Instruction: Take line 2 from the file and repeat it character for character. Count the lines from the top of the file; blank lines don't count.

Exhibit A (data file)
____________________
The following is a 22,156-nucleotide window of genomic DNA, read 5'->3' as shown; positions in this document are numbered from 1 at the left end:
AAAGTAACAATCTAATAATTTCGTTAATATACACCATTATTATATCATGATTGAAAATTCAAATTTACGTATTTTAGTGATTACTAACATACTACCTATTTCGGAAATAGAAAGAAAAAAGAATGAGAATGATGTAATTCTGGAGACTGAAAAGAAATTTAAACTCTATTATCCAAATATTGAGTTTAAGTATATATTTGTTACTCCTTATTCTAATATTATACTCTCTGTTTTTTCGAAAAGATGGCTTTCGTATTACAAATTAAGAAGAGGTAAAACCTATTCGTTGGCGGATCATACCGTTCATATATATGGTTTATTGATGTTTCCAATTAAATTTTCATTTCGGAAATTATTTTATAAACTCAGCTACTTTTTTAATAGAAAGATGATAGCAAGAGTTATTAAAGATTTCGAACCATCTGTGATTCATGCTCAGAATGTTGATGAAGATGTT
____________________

AAAGTAACAATCTAATAATTTCGTTAATATACACCATTATTATATCATGATTGAAAATTCAAATTTACGTATTTTAGTGATTACTAACATACTACCTATTTCGGAAATAGAAAGAAAAAAGAATGAGAATGATGTAATTCTGGAGACTGAAAAGAAATTTAAACTCTATTATCCAAATATTGAGTTTAAGTATATATTTGTTACTCCTTATTCTAATATTATACTCTCTGTTTTTTCGAAAAGATGGCTTTCGTATTACAAATTAAGAAGAGGTAAAACCTATTCGTTGGCGGATCATACCGTTCATATATATGGTTTATTGATGTTTCCAATTAAATTTTCATTTCGGAAATTATTTTATAAACTCAGCTACTTTTTTAATAGAAAGATGATAGCAAGAGTTATTAAAGATTTCGAACCATCTGTGATTCATGCTCAGAATGTTGATGAAGATGTT